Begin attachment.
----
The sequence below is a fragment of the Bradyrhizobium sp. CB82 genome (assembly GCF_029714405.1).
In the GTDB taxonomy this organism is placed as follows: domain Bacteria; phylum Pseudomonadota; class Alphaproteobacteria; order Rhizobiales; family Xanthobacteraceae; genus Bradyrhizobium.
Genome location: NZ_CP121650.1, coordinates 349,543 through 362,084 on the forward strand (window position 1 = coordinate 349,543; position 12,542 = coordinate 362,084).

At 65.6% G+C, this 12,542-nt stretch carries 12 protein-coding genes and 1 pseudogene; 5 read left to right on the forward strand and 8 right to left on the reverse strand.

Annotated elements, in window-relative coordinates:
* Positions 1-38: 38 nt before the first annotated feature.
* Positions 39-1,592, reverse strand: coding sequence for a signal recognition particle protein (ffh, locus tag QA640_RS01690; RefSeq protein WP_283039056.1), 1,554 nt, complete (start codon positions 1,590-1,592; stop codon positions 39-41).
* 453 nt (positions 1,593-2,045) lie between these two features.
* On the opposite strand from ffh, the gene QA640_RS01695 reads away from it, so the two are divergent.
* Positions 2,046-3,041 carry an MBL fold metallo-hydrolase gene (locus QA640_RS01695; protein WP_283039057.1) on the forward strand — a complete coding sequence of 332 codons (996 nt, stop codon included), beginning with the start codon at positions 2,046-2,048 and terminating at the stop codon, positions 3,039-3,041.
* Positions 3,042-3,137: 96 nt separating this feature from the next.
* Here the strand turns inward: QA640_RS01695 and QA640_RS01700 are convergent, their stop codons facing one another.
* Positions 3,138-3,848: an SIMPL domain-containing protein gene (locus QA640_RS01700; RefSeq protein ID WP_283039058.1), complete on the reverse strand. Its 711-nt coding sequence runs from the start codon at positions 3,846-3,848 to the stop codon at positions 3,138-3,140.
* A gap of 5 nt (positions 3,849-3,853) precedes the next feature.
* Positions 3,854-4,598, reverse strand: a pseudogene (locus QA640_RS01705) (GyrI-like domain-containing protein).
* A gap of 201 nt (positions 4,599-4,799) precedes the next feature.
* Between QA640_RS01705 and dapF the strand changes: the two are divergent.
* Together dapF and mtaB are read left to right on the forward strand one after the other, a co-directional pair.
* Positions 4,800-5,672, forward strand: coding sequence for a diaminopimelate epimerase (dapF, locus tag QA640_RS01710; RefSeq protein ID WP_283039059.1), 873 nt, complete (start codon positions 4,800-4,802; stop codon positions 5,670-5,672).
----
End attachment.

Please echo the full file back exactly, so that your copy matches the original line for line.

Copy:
The sequence below is a fragment of the Bradyrhizobium sp. CB82 genome (assembly GCF_029714405.1).
In the GTDB taxonomy this organism is placed as follows: domain Bacteria; phylum Pseudomonadota; class Alphaproteobacteria; order Rhizobiales; family Xanthobacteraceae; genus Bradyrhizobium.
Genome location: NZ_CP121650.1, coordinates 349,543 through 362,084 on the forward strand (window position 1 = coordinate 349,543; position 12,542 = coordinate 362,084).

At 65.6% G+C, this 12,542-nt stretch carries 12 protein-coding genes and 1 pseudogene; 5 read left to right on the forward strand and 8 right to left on the reverse strand.

Annotated elements, in window-relative coordinates:
* Positions 1-38: 38 nt before the first annotated feature.
* Positions 39-1,592, reverse strand: coding sequence for a signal recognition particle protein (ffh, locus tag QA640_RS01690; RefSeq protein WP_283039056.1), 1,554 nt, complete (start codon positions 1,590-1,592; stop codon positions 39-41).
* 453 nt (positions 1,593-2,045) lie between these two features.
* On the opposite strand from ffh, the gene QA640_RS01695 reads away from it, so the two are divergent.
* Positions 2,046-3,041 carry an MBL fold metallo-hydrolase gene (locus QA640_RS01695; protein WP_283039057.1) on the forward strand — a complete coding sequence of 332 codons (996 nt, stop codon included), beginning with the start codon at positions 2,046-2,048 and terminating at the stop codon, positions 3,039-3,041.
* Positions 3,042-3,137: 96 nt separating this feature from the next.
* Here the strand turns inward: QA640_RS01695 and QA640_RS01700 are convergent, their stop codons facing one another.
* Positions 3,138-3,848: an SIMPL domain-containing protein gene (locus QA640_RS01700; RefSeq protein ID WP_283039058.1), complete on the reverse strand. Its 711-nt coding sequence runs from the start codon at positions 3,846-3,848 to the stop codon at positions 3,138-3,140.
* A gap of 5 nt (positions 3,849-3,853) precedes the next feature.
* Positions 3,854-4,598, reverse strand: a pseudogene (locus QA640_RS01705) (GyrI-like domain-containing protein).
* A gap of 201 nt (positions 4,599-4,799) precedes the next feature.
* Between QA640_RS01705 and dapF the strand changes: the two are divergent.
* Together dapF and mtaB are read left to right on the forward strand one after the other, a co-directional pair.
* Positions 4,800-5,672, forward strand: coding sequence for a diaminopimelate epimerase (dapF, locus tag QA640_RS01710; RefSeq protein ID WP_283039059.1), 873 nt, complete (start codon positions 4,800-4,802; stop codon positions 5,670-5,672).